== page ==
nursing, physical therapy, sonographer technician, information tech/ comp sci
    etc) –

    – if you live in the city with civil service jobs start
    taking those test by junior year by time they call you would have earned 1 of
    the min req: a degree, and have a job ready for you right out of college –

    – don’t overlook community colleges; with the cost of
    college, CC may be the best Financial Return for your money –
    many offer degrees that lead to certification in high demand fields like
    (medical, technology, health care, STEM fields (science, techno, engineer,

    – If your only accomplishment is just graduating then you
    will have a hard time in this job market – Work on earning a 3.5-4.0 GPA,
    internships, organization involvement, working/volunteering, and networking is
    what’s going to help you stand out from the 1000’s of other grads looking
    for jobs out of college.

    – If you are struggling just get C’s & B’s you need
    to re-evaluate your goals – cuz you are surely going to resent having spent 4 yrs.
    and 10’s of thousands of dollars for school. Get tutoring, lighten your course
    loan, just bcuz u know someone taking 7 classes with straight A’s per semester
    does not mean u should, you may need to take 4 classes and go to summer school
    or take the 5 year plan (which seems like forever when you want to graduate)…

    – You don’t want to end up 30 thinking how did I end up
    at this mediocre job barely making ends meet. Those years between 18-21 are
    critical to your financial career and will affect other aspects of your life
    directly or indirectly

    – If you already graduated take those Civil service exams
    (regardless of fees involved) and get the tutorial from your local library to
    prepare to Ace that exam.

    – My husband only has an Associate and went the civil
    service route and in 6 years got 4 promotions which came with raises earning
    more than most college grades w/ Master’s.

    – I earned my Bachelors relied on resume based employment
    and in 6 years only attained entry level management jobs only earning the what
    those out of High Sch. with work exp would earn. I wish I knew…

    – The moral of this long story is take time to plan…it
    may require not hanging out , shopping, doing fun things with your friends, but
    learn to think critically, strategically, and objectively about your
    college/career choices…something many of us don’t learn in HS/college but makes
    all the difference.. I hope this helps
    those still in college and those looking to go back or make a career change.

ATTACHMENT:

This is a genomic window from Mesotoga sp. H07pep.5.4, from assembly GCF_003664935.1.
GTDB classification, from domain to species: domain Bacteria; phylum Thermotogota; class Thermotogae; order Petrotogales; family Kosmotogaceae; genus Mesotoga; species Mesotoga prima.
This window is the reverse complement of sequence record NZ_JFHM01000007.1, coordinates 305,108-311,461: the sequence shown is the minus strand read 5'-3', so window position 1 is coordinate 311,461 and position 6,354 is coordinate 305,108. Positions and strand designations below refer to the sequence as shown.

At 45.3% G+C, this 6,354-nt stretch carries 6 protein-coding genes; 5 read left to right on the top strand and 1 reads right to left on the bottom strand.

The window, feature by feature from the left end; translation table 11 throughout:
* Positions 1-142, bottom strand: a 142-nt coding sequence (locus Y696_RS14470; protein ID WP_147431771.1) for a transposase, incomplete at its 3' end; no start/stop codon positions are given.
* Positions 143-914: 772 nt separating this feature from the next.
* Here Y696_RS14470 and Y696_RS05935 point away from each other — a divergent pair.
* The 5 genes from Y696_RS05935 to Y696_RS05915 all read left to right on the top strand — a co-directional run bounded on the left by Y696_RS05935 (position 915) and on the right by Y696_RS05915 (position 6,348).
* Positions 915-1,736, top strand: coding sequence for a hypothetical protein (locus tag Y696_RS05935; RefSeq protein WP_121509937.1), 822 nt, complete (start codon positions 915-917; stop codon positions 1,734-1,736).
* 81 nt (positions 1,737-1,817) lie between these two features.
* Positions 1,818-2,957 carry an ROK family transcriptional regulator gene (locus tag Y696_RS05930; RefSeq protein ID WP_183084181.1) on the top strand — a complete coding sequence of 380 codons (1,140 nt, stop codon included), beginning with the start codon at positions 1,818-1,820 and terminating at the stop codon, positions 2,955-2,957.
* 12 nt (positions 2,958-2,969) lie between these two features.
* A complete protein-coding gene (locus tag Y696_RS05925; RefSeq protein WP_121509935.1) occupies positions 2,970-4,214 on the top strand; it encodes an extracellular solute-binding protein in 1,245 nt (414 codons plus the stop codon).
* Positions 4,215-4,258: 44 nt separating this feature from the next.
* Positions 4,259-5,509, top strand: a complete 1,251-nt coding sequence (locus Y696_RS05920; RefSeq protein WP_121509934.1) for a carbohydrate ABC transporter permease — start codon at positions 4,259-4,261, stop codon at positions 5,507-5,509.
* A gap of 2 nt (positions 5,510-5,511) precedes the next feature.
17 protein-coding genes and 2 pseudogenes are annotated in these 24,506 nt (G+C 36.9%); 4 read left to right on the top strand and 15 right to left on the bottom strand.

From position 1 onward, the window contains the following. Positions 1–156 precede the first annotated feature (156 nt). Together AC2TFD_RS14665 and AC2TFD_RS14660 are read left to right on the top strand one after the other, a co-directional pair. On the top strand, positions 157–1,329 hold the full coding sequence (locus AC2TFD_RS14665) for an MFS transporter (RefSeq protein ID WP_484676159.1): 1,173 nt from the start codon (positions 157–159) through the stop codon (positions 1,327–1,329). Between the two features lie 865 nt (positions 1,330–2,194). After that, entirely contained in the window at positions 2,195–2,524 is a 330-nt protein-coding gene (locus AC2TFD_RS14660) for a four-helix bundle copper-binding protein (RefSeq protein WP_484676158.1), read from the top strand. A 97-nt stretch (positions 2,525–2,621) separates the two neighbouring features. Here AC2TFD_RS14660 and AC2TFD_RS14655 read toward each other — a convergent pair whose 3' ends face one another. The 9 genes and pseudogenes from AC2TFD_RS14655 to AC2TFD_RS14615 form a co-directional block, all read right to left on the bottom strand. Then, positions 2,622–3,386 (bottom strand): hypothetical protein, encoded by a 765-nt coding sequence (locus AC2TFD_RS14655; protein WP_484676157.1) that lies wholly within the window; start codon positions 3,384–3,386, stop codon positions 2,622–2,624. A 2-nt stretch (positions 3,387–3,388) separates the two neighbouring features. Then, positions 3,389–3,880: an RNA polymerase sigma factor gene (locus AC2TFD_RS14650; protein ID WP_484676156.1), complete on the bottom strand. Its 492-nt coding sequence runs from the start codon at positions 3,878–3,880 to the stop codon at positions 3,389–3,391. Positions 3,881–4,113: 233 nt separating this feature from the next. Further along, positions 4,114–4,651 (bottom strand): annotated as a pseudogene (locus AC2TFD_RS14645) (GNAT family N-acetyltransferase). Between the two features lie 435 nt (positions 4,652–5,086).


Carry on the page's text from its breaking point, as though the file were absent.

God bless.

    • MLS2698

      You need to write a book on this subject. You seem so knowledgeable!

  • mark

    Are you supposed to do research before…. ?

  • Jada

    I just graduated from the University of Alabama and I’m having a hard time finding a job as well. You would think that after 4 long,torturing years of studying, involvement on campus and a school name like THE UNIVERSITY of ALABAMA would mean something…nope! It will get better though, we have to keep the faith! One day we will all sit back and laugh at this 🙂

    • Kellz

      Roll tide!!!! My mom graduated in ’75 and got a great job in 6 months!?!?!! Im always jealous of how diff it was back then. Theres more competition

  • sabrina

    I would have to disagree with some of these commenters — going to college is NOT a complete waste of time. At least, it wasn’t for me! Aside from the experiences gained, the life lessons learned, the friends made, and even some of the academics, being enrolled in college was a must for the internships I secured. And in the field in which I work (TV Production), the college that you attended will come up in conversations frequently (including interviews), and this is where some bonds may start to form. Moreover, the alumni from your college are usually more than happy to put you on whenever they can — regardless of if they know you personally or not.

    However, Sallie Mae and those federal loans are the devil!!! They are manageable though. Super annoying, but manageable nonetheless.

    • ToyaSharee

      I agree with all of this. I understand everyone’s got to live, but college isn’t just about getting a job, it’s about being educated for the sake of being educated. I hate to be discriminatory, but sometimes black people think college is only about getting a job and when that doesn’t happen it’s like, “It was a waste of time.” I notice other cultures don’t think like this. How about being a well-rounded person, a critical thinker, being well-versed on a variety of subjects?

  • brooklynarcher89